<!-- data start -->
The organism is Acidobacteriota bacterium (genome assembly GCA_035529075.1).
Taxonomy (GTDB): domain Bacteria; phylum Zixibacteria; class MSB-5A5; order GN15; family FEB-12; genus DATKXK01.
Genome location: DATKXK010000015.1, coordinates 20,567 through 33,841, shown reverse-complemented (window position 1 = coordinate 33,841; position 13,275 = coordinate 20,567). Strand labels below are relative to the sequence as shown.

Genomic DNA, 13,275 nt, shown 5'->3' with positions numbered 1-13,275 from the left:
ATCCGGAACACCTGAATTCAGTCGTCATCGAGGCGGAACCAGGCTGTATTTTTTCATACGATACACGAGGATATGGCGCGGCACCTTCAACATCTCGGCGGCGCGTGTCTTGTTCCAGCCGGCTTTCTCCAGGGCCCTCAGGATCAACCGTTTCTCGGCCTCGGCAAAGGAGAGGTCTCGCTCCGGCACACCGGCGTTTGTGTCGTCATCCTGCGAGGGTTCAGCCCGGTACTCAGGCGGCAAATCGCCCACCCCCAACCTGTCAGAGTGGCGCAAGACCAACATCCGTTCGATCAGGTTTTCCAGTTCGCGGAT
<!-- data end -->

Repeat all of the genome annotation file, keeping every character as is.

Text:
The organism is Acidobacteriota bacterium (genome assembly GCA_035529075.1).
Taxonomy (GTDB): domain Bacteria; phylum Zixibacteria; class MSB-5A5; order GN15; family FEB-12; genus DATKXK01.
Genome location: DATKXK010000015.1, coordinates 20,567 through 33,841, shown reverse-complemented (window position 1 = coordinate 33,841; position 13,275 = coordinate 20,567). Strand labels below are relative to the sequence as shown.

Genomic DNA, 13,275 nt, shown 5'->3' with positions numbered 1-13,275 from the left:
ATCCGGAACACCTGAATTCAGTCGTCATCGAGGCGGAACCAGGCTGTATTTTTTCATACGATACACGAGGATATGGCGCGGCACCTTCAACATCTCGGCGGCGCGTGTCTTGTTCCAGCCGGCTTTCTCCAGGGCCCTCAGGATCAACCGTTTCTCGGCCTCGGCAAAGGAGAGGTCTCGCTCCGGCACACCGGCGTTTGTGTCGTCATCCTGCGAGGGTTCAGCCCGGTACTCAGGCGGCAAATCGCCCACCCCCAACCTGTCAGAGTGGCGCAAGACCAACATCCGTTCGATCAGGTTTTCCAGTTCGCGGAT